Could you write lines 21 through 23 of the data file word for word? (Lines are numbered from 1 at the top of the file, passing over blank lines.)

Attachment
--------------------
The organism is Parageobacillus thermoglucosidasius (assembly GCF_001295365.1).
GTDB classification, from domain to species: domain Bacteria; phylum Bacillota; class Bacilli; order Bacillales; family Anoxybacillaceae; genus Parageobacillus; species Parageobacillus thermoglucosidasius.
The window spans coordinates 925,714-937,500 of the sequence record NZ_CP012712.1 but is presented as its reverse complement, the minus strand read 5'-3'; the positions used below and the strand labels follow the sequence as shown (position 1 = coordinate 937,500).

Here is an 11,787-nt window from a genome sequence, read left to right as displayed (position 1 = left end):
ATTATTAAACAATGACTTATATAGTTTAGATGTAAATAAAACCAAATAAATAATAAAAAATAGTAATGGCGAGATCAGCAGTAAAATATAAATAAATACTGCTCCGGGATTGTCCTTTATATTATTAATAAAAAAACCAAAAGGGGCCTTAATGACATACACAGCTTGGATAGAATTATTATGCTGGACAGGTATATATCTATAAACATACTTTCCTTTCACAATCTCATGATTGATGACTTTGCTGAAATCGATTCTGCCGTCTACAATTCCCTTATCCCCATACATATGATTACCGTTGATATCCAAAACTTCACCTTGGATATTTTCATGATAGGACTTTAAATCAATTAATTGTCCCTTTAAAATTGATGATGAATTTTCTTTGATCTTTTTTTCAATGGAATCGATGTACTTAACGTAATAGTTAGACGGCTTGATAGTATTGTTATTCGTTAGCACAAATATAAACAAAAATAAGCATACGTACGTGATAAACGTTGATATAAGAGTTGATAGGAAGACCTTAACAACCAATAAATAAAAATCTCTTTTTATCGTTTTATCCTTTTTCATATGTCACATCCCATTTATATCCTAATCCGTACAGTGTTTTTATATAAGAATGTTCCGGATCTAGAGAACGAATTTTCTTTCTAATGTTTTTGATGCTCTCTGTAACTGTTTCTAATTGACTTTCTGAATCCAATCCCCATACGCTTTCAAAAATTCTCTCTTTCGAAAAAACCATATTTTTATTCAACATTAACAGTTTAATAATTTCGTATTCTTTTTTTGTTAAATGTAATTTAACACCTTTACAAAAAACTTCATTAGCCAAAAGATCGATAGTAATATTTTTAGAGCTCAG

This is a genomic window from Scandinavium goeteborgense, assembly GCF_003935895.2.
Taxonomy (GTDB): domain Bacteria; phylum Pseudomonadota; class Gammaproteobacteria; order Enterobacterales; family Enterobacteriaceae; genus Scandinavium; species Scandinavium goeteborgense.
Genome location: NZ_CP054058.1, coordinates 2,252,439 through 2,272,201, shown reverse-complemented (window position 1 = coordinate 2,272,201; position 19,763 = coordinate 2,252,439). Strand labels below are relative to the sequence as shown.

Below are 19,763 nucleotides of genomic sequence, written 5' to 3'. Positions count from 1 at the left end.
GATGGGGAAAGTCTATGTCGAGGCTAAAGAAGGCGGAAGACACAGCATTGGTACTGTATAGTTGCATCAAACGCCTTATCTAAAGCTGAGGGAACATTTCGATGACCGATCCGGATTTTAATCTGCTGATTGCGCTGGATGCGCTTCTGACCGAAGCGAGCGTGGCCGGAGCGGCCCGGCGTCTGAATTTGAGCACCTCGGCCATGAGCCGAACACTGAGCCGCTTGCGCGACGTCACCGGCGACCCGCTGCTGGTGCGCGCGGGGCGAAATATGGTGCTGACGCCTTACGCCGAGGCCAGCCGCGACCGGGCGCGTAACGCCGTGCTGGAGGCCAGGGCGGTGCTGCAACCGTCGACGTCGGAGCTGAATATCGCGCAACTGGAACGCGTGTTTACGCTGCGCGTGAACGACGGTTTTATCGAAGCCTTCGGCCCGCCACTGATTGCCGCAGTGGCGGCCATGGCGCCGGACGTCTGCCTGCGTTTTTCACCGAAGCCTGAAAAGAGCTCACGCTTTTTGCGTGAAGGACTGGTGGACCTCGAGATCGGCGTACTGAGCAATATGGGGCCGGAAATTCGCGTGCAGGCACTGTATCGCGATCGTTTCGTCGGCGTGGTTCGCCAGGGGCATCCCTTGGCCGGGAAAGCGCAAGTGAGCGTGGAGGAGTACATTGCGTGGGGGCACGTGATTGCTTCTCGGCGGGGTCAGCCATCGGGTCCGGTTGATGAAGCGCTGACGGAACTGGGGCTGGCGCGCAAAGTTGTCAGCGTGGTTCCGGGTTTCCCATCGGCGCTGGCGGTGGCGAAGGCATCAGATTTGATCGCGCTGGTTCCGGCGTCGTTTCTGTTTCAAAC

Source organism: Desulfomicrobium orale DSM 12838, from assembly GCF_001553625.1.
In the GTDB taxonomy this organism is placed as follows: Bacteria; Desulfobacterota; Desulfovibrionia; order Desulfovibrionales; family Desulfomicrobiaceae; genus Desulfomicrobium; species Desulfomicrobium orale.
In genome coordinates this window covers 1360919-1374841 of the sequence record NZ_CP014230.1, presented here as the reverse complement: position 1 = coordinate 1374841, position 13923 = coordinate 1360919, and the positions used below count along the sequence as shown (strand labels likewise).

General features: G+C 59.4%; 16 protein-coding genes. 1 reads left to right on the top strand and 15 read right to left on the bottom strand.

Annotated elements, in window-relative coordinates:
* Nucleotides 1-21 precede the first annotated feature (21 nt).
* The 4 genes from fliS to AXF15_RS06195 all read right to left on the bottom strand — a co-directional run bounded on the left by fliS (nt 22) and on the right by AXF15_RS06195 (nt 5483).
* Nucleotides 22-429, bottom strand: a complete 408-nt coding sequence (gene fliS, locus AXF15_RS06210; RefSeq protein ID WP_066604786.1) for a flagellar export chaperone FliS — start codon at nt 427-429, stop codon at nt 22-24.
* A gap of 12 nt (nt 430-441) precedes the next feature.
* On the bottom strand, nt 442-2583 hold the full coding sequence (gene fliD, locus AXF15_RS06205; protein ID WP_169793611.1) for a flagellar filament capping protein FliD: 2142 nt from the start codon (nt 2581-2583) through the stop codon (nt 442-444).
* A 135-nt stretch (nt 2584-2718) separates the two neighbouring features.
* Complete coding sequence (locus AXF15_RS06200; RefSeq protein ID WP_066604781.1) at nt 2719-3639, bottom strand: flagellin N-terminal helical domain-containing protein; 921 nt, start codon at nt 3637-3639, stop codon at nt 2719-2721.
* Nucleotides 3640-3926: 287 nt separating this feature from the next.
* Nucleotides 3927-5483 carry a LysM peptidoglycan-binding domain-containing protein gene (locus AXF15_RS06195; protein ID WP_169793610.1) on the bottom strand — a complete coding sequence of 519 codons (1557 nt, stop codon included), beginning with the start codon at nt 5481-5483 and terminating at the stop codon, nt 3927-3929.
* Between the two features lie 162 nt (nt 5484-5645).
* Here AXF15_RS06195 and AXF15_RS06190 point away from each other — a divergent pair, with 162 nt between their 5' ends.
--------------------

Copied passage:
* A 135-nt stretch (nt 2584-2718) separates the two neighbouring features.
* Complete coding sequence (locus AXF15_RS06200; RefSeq protein ID WP_066604781.1) at nt 2719-3639, bottom strand: flagellin N-terminal helical domain-containing protein; 921 nt, start codon at nt 3637-3639, stop codon at nt 2719-2721.
* Nucleotides 3640-3926: 287 nt separating this feature from the next.